Good functionality but lower yield after islet isolation from dona­tion after circulatory death pancreata

J.B. Doppenberg, H. Putter, M.F. Nijhoff, M.A. Engelse, E.J.P de Koning

Thursday 10 march 2016

15:20 - 15:30h at Zaal 1 & 2

Categories: Parallelsessie (klinisch)

Parallel session: Parallelsessie XII - Klinisch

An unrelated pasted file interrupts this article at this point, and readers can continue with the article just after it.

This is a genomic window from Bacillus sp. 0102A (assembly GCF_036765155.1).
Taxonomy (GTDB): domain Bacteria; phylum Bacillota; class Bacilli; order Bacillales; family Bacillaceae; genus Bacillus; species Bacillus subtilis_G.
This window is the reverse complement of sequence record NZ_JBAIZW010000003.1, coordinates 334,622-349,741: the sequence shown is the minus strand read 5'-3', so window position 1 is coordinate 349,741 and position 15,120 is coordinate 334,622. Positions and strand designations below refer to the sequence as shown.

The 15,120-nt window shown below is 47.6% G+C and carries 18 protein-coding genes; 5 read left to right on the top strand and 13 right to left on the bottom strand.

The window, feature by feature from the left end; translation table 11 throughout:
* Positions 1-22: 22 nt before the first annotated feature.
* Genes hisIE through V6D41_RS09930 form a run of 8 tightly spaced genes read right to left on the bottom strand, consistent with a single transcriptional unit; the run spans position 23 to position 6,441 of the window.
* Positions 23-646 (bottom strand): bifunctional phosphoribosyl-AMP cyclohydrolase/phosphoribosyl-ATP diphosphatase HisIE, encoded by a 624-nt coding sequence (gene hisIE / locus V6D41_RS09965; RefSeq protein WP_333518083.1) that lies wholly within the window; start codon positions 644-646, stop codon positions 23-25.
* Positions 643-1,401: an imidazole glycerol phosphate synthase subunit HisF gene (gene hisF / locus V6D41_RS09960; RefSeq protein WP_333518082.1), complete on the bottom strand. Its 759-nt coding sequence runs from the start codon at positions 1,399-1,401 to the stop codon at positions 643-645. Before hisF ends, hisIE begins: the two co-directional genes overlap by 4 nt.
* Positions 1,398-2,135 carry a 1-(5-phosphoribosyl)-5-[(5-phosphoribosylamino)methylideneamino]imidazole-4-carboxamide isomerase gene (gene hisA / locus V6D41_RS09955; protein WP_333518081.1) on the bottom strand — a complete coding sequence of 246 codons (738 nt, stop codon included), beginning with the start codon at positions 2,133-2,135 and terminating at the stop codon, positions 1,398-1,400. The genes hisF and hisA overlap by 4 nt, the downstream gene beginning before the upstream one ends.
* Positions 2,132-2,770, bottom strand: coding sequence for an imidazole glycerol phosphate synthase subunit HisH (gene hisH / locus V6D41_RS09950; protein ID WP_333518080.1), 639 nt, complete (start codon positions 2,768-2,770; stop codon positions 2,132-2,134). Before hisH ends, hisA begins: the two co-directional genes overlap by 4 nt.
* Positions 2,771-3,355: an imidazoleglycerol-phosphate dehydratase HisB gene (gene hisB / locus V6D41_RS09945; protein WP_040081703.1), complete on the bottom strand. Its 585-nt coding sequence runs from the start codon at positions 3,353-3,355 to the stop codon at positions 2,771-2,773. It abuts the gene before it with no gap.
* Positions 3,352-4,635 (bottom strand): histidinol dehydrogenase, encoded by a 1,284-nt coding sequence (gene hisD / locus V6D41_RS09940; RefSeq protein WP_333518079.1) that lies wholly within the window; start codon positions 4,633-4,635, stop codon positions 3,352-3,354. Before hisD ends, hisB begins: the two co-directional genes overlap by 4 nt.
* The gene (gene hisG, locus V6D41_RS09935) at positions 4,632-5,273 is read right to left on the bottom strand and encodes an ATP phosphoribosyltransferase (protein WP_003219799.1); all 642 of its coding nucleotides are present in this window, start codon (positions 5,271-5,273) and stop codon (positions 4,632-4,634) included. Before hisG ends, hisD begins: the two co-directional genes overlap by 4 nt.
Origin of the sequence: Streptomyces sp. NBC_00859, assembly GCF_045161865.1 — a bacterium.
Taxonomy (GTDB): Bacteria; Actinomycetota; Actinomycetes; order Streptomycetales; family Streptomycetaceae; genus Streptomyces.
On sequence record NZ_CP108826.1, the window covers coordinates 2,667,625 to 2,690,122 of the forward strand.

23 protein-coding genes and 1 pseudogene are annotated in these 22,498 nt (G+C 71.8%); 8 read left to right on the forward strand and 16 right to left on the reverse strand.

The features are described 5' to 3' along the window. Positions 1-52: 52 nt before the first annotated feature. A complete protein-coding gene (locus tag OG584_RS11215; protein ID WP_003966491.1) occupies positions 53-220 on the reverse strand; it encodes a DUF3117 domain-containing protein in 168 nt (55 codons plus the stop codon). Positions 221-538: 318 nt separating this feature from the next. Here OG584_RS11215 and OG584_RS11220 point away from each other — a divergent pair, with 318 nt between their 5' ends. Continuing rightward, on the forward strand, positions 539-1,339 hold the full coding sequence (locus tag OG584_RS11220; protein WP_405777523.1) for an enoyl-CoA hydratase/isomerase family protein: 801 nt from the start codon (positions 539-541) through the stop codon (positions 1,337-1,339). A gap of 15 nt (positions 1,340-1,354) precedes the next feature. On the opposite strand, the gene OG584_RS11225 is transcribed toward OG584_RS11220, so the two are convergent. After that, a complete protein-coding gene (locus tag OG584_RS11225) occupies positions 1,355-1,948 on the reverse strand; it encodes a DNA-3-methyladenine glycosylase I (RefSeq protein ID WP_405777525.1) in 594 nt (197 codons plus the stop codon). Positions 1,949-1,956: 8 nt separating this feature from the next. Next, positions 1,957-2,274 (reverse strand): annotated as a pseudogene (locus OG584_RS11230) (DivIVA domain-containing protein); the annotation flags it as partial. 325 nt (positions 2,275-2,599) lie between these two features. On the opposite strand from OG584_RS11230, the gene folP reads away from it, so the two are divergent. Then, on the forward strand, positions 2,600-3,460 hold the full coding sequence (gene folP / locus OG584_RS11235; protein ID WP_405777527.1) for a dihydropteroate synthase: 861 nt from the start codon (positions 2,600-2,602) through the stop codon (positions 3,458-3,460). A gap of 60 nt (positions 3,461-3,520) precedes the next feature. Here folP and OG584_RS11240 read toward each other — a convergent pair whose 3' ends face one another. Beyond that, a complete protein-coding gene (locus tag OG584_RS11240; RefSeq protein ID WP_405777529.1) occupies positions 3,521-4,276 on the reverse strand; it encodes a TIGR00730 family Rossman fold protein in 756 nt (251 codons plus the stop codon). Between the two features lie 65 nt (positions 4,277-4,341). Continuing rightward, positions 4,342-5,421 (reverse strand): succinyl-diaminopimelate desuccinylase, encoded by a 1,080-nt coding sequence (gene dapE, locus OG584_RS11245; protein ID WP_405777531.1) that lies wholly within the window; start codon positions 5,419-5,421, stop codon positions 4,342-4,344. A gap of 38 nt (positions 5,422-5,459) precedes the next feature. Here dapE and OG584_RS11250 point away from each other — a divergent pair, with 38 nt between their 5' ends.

Donation after circulatory death (DCD) is increasingly performed due to a shortage of donation after brain death (DBD) organs. However, for islet isolation and transplantation there are concerns about islet yield and islet graft function. We investigated the use of DCD pancreata for islet isolation and transplantation. Islet isolation procedures from 192 DBD and 93 DCD donor pancreata between 2008-2014 were studied. Donor and procurement characteristics were compared between DBD and DCD groups and were corrected for mismatched covariates (UNIANOVA). The number of isolated islets expressed as islet equivalents (IEQ), purity, and tissue volume were quantified after every isolation, and were repeated on day 1 and day 3 during culture. Dynamic glucose-stimulated insulin secretion was performed if clinical transplantation was considered. Since 2011 DCD islets were used in human transplantation procedures in combination with DBD islets. Three months after transplantation mixed meal tests were performed. Islet yield differed significantly after isolation (day 0) (437,603 IEQ (DBD) and 343,418 (DCD, p<0.001). DBD islet isolations yielded a larger final volume (+26.8±4.38 µL, p= 0.014) and maximum purity (+5.00±2.01%, p=0.013). After medium changes IEQ was 378,470 (day 1) and 294,715 (day 3) for DBD islets and 291,279 (day 1) and 218,444 (day 3) for DCD islets (p<0.05 for DBD vs. DCD IEQs and p<0.001 for IEQ change per day). Importantly, the percentage decrease in IEQ from day 0 to 1 and day 0 to 3 did not differ between DBD and DCD groups (p=0.478 and p=0.732, respectively). DCD related ischemia times were not related to islet yield. Insulin secretion was not different between DBD and DCD islets (peak SI: 4.6±0.3 (DBD, n=82) and 5.4±1.3 (DCD, n=13), p=NS). Transplantations using DBD single grafts or double grafts (DBD+DBD or DBD+DCD), showed no difference in AUC C-peptide/(IEQ/kg recipient) in mixed meal tests (p=0.077). In conclusion, isolations from DCD pancreata generated a lower islet yield compared to DBD pancreata but DCD and DBD islets showed similar islet functionality. DCD islets should strongly be considered in clinical islet transplantation.